Mike Weir punched his ticket to the 2013 Masters -- and every succeeding Augusta tilt for the rest of his days -- 10 years ago when he defeated Len Mattiace in a playoff. Just showing up to glad hand with other past winners at the champions dinner Tuesday night, however, was not on the itinerary for the oft-injured ’03 winner who is nursing yet another wound that has already limited his playing time.
"I'm going to be going," Weir, who had to withdraw from last month’s Arnold Palmer Invitational with a sore rib, told reporters on a recent conference call. "No matter what, I'm going to be there.”
Weir said he would take it as easy as necessary -- even forgoing meaningful practice -- just to be able to tee it up on April 11.
"I've got to be really smart the next week and a half here about when I decide to try hitting a few balls and see how it is, and then if I feel anything to back off and just go there to Augusta,” Weir said. “If I have to not hit any balls until Thursday, I won't, and just maybe putt a little bit, because I really want to play.”
Weir, 42, has battled afflictions for several years, and the Canadian southpaw believes his game was just rounding into form again after he worked his way back from a torn elbow ligament that sidelined him for the latter part of the 2010 season and again in 2011. After missing every cut in 14 events in 2012, he finally saw some weekend action at this year’s Farmers Insurance Open -- the first cut he had made since the AT&T National in July 2011.
The slight-of-frame lefty had missed his previous 17 cuts before sneaking into the weekend at Torrey Pines and pronounced himself pleased with the the direction in which his game was heading.
“I'm almost there. I don't feel a hundred percent comfortable yet, but it's definitely getting a lot better,” Weir told reporters after Thursday’s round. “I'm happy with the progress I'm making. As golfers, you want it right away, but I've seen some good signs, so that's always positive.”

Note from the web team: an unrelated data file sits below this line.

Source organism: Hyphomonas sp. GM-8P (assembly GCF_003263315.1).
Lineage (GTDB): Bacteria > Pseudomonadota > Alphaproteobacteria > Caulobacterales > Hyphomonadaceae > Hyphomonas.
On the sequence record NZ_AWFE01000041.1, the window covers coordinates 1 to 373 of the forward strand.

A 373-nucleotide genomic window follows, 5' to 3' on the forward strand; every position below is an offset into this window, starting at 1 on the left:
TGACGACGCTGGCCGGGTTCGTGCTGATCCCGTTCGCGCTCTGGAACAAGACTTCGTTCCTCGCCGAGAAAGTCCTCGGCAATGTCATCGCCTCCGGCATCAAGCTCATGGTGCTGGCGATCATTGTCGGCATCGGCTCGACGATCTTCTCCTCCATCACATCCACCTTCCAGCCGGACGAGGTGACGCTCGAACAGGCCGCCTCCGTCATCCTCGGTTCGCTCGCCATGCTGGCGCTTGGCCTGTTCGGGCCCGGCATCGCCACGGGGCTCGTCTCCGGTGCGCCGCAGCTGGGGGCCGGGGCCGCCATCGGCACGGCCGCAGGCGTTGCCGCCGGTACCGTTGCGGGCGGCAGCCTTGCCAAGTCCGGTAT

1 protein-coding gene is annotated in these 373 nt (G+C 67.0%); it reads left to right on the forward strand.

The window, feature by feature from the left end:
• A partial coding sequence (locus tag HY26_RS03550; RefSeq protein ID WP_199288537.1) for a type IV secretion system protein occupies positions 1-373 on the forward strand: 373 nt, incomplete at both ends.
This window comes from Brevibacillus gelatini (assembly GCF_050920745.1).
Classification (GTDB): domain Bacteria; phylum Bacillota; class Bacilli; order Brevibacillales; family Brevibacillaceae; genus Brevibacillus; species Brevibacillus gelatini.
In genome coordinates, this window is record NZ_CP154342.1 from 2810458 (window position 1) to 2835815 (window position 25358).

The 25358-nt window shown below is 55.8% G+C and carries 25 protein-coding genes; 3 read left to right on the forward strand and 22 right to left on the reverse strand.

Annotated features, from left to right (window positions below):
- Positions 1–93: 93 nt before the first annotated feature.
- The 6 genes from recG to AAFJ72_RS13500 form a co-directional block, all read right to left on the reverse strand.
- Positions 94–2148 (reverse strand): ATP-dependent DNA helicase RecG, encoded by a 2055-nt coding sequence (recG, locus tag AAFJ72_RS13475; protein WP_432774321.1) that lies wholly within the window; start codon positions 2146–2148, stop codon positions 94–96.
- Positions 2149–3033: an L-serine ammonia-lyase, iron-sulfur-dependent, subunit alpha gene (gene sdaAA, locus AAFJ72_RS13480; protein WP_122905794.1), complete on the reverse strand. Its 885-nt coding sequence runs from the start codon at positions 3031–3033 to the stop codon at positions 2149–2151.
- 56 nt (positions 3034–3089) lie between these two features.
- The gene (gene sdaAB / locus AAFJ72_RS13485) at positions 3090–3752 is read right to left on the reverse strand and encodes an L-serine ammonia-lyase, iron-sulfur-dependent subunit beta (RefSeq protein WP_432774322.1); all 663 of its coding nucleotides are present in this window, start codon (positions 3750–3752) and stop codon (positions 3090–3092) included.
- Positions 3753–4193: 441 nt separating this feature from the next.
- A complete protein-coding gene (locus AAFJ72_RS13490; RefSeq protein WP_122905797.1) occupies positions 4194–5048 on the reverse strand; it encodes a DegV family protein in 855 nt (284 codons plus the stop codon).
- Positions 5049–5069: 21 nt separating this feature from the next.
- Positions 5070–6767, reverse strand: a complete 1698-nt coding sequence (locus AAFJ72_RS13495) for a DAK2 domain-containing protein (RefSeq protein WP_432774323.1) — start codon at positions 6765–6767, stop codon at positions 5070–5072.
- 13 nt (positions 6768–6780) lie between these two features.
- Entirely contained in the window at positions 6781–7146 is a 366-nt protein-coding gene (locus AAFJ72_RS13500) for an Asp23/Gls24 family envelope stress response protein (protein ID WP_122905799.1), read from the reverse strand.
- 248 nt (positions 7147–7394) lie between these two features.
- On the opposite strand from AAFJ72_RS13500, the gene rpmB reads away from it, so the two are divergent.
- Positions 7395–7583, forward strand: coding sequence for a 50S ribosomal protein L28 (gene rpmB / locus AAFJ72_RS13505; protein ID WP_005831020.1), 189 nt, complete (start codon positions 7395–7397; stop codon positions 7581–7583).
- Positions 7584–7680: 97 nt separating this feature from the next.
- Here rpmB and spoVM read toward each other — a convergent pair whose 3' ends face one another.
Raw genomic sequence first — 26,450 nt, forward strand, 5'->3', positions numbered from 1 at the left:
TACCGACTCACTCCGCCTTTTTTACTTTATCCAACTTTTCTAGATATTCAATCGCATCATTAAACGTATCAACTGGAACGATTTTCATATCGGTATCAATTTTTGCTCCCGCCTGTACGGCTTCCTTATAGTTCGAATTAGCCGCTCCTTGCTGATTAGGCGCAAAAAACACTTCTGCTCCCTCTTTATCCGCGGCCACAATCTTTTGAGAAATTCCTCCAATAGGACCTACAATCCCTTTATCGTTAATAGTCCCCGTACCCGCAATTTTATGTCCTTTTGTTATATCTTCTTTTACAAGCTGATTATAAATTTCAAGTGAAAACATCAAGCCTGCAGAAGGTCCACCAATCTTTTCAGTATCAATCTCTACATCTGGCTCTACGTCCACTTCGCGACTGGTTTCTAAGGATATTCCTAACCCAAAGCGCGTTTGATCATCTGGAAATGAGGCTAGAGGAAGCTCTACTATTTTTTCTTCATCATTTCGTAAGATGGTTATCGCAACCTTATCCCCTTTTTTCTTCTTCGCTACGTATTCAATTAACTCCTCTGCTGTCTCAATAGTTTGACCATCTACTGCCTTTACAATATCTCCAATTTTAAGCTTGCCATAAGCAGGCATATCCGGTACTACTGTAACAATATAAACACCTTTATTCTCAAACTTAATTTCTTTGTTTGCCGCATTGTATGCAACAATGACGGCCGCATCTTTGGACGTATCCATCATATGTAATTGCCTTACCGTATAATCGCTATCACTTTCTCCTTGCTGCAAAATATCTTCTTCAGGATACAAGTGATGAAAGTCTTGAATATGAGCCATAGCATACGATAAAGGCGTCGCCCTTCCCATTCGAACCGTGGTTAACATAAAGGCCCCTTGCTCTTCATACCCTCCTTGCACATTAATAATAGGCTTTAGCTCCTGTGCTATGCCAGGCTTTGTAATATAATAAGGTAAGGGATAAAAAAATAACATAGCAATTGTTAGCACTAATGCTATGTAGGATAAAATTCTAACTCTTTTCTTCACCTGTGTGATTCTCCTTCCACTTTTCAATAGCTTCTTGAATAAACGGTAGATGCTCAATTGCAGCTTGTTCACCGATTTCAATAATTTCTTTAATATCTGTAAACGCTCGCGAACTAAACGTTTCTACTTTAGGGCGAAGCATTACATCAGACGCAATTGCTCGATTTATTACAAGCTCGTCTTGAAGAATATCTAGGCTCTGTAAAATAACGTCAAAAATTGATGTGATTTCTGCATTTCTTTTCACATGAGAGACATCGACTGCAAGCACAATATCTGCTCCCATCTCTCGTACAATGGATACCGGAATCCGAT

Then came what doctors termed a torn or inflamed cartilage between the ribs at Bay Hill, and Weir, unfortunately, knew the drill.
“Nothing but rest, some anti‑inflammatory a little bit to get the swelling down, but other than that it's rest,” he said. “It’s a touchy thing, so I’ve got to be smart about this and be patient here in the next few days.”
Weir refused to give in to the cruel twists of fate that have befallen him. Indeed, if his body allows him to, he believes can play his way into the mix along with tourney favorite Tiger Woods.
"There's no evidence on paper [that shows] I can be in contention there, except that I believe that I can in my own mind, and I think that has been the strongest asset in my career, that I have belief in myself," he said. "Even though it doesn't look like it from the scores and the way I've been playing, I just know I'm going to get it done."
Even when healthy, you wouldn’t exactly call Weir a thumper. His longest year off the tee was 2007, when he averaged 289 yards in driving distance -- good enough for 92nd on tour. It’s his smarts, expertise around a course he knows so well, and his short game that gives Weir the confidence to go up against the Bubba Watsons of the world.
"Every time I step on the grounds at Augusta, I have to play my game,” Weir said. “It has to be, first, get the ball in the fairway, play strategic golf, and really wedge it great. I have to wedge it great, think well, putt well and that's how I'm going to compete there.”
Precision, he said, is a valuable commodity at Augusta National.
“It's always your touch around the green, your putting, your ability to make putts inside of eight feet, because you're going to have a lot of those for your second putts, or from pitches or bunker shots you've hit,” he said. “You have to have everything firing to win there and then you obviously have to have your wits about you and your nerve coming down the back nine there.”
As for why Weir has been on the receiving end of such bad luck, the eight-time tour winner said he would leave it to philosophers to answer that question.
“Sure, it's affected my career, but I feel healthy now except for a few little setbacks I'm having, but I feel like I can still play some good golf going forward, it's just kind of part of the ride of life,” he said. “We have ups and downs, and that's just kind of part of it. It's been disappointing...but at the same time I've enjoyed a lot of other things, aspects of my life the last couple years.”